During the Nativity Season we also cry out the angelic hymn: "Glory to God in the highest; and on earth peace to men of good will." (Lk 2:14). Thus, indeed, anyone of "good will" will share in this grief in some manner, shape or form. Many average American citizens and many people worldwide were weeping that day and in subsequent days. Who can forget the President of our country responding as a father as he wept during his initial White House briefing on the evening of December 14.
Applying the words of St. Paul about all who make up the Body of Christ to all mankind being made in God's image
St. Paul told the Romans (12:5): "So we being many, are one body in Christ, and every one members one of another." Then St. Paul goes on to tell them in very practical terms what this means: "Rejoice with them that rejoice; weep with them that weep." (Rm 12: 15). That we are to extend love to all mankind, and how this should lead us to respond to others, comes from Jesus, the Logos, the Word, Himself. Did Jesus not tell us: “Verily I say to you, insofar as ye did it not to one of the least of these, neither did ye do it to Me.” (Mt. 25:45) So my spiritual task, as, indeed , that of all men of good will across our nation and across the world, is to offer the true meaning of Godly grief to those directly and indirectly touched by this horrific shooting.. As Elder Paisios of the Holy Mountain counsels (Ageloglou. 1998): "It is our duty to make the pain of others our own."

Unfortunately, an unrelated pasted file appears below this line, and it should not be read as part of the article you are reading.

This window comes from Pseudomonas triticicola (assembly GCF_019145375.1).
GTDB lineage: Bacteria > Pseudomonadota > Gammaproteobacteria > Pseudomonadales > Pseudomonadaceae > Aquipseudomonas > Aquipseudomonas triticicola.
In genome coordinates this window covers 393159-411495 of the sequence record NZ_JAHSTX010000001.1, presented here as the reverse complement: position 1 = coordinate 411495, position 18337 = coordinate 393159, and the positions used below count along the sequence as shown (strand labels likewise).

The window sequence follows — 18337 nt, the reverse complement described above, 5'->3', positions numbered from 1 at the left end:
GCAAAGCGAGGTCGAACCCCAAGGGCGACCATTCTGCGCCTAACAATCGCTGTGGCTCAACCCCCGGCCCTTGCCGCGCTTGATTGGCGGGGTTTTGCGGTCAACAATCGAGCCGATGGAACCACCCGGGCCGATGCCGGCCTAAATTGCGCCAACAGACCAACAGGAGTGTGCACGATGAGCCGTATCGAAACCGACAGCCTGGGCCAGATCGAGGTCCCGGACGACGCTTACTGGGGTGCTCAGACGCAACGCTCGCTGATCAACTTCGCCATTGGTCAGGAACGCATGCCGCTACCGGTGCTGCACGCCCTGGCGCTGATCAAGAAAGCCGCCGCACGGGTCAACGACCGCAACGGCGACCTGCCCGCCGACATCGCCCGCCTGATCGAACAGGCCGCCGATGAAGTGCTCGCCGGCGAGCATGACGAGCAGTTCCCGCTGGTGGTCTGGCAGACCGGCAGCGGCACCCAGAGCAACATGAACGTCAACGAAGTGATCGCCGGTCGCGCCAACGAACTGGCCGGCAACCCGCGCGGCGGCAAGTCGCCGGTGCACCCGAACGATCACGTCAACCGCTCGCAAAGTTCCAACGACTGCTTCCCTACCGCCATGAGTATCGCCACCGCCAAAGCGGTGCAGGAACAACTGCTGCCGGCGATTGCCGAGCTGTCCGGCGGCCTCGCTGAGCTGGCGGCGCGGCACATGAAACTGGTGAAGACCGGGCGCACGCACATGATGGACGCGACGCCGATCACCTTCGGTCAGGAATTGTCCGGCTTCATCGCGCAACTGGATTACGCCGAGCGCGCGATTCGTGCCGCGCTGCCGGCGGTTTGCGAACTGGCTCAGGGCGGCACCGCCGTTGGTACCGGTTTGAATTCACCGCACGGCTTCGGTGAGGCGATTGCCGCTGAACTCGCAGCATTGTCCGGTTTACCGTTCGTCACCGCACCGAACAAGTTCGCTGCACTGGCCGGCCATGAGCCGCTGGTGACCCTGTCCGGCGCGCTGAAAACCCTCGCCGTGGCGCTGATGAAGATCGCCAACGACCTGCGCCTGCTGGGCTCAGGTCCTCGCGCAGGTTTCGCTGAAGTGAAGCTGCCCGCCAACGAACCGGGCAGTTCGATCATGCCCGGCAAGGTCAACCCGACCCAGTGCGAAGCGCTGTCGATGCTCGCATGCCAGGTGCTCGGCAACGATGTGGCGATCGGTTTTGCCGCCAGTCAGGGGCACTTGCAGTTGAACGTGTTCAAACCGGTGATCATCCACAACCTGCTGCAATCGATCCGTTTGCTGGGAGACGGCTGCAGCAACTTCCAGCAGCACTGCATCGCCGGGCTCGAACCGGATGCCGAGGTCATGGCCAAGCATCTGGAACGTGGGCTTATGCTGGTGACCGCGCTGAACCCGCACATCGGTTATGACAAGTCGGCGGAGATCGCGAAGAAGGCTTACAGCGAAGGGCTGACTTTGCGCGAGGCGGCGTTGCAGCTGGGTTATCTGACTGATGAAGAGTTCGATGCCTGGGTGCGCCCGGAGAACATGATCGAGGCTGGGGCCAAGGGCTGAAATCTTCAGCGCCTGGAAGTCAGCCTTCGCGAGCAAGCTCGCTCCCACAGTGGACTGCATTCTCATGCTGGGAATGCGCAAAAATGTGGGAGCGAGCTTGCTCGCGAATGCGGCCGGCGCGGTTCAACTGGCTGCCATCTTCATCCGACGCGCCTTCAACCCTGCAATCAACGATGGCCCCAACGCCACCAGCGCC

The Prophet Jeremiah
Also, during this tragic period, the Prophet Jeremiah comes to mind. Why Jeremiah? Jeremiah, the Old Testament Prophet, was called by God to preach to His Chosen people of the First Covenant around 626 BC, a time of tribulation that followed on a time of pagan worship among His peoplei. About a year after Josiah, king of Judah, (641– 609 BC) had turned the nation from the widespread idolatrous practices of the previous kings of Judah toward repentance, the people of God turned again to pagan practices. (Josiah is mentioned in the genealogy of Jesus as recorded by St. Matthew (1: 10- 11)). The Hebrew people’s failure to heed the Prophet's words was followed by the destruction of Jerusalem (598-588 BC) and the subsequent Babylonian exile. Of these catastrophes the Prophet Jeremiah writes:
For the Lord hath redeemed Jacob, and delivered him out of the hand of one that was mightier than he. And they shall come, and shall give praise in mount Sion: and they shall flow together to the good things of the Lord, for the corn, and wine, and oil, and the increase of cattle and herds, and their soul shall be as a watered garden, and they shall be hungry no more. Then shall the virgin rejoice in the dance, the young men and old men together: and I will turn their mourning into joy, and will comfort them, and make them joyful after their sorrow. And I will fill the soul of the priests with fatness: and my people shall be filled with my good things, saith the Lord. Thus saith the Lord: A voice was heard on high of lamentation, of mourning, and weeping, of Rachel weeping for her children, and refusing to be comforted for them, because they are not. (Jeremiah 31: 11-15).